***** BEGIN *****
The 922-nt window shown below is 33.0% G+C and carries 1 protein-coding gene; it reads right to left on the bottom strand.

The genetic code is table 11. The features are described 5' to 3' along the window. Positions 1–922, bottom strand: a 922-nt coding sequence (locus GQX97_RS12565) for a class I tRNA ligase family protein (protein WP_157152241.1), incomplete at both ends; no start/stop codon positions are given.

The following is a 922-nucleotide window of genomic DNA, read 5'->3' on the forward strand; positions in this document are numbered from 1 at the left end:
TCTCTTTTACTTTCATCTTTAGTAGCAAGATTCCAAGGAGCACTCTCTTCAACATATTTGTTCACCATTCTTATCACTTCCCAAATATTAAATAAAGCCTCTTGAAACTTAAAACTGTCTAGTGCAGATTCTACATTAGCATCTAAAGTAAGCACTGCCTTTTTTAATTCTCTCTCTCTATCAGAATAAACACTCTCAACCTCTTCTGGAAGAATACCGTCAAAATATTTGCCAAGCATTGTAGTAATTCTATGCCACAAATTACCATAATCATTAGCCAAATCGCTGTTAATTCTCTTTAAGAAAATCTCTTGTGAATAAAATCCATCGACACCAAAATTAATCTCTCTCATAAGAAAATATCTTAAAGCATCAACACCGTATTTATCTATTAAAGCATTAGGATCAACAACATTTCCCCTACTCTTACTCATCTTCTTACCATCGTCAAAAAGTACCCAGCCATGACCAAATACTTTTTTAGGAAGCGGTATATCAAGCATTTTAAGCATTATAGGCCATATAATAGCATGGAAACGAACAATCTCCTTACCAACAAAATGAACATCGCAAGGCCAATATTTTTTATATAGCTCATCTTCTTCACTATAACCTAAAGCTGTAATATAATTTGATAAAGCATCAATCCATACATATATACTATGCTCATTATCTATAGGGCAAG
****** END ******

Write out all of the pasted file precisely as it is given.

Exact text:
The 922-nt window shown below is 33.0% G+C and carries 1 protein-coding gene; it reads right to left on the bottom strand.

The genetic code is table 11. The features are described 5' to 3' along the window. Positions 1–922, bottom strand: a 922-nt coding sequence (locus GQX97_RS12565) for a class I tRNA ligase family protein (protein WP_157152241.1), incomplete at both ends; no start/stop codon positions are given.

The following is a 922-nucleotide window of genomic DNA, read 5'->3' on the forward strand; positions in this document are numbered from 1 at the left end:
TCTCTTTTACTTTCATCTTTAGTAGCAAGATTCCAAGGAGCACTCTCTTCAACATATTTGTTCACCATTCTTATCACTTCCCAAATATTAAATAAAGCCTCTTGAAACTTAAAACTGTCTAGTGCAGATTCTACATTAGCATCTAAAGTAAGCACTGCCTTTTTTAATTCTCTCTCTCTATCAGAATAAACACTCTCAACCTCTTCTGGAAGAATACCGTCAAAATATTTGCCAAGCATTGTAGTAATTCTATGCCACAAATTACCATAATCATTAGCCAAATCGCTGTTAATTCTCTTTAAGAAAATCTCTTGTGAATAAAATCCATCGACACCAAAATTAATCTCTCTCATAAGAAAATATCTTAAAGCATCAACACCGTATTTATCTATTAAAGCATTAGGATCAACAACATTTCCCCTACTCTTACTCATCTTCTTACCATCGTCAAAAAGTACCCAGCCATGACCAAATACTTTTTTAGGAAGCGGTATATCAAGCATTTTAAGCATTATAGGCCATATAATAGCATGGAAACGAACAATCTCCTTACCAACAAAATGAACATCGCAAGGCCAATATTTTTTATATAGCTCATCTTCTTCACTATAACCTAAAGCTGTAATATAATTTGATAAAGCATCAATCCATACATATATACTATGCTCATTATCTATAGGGCAAG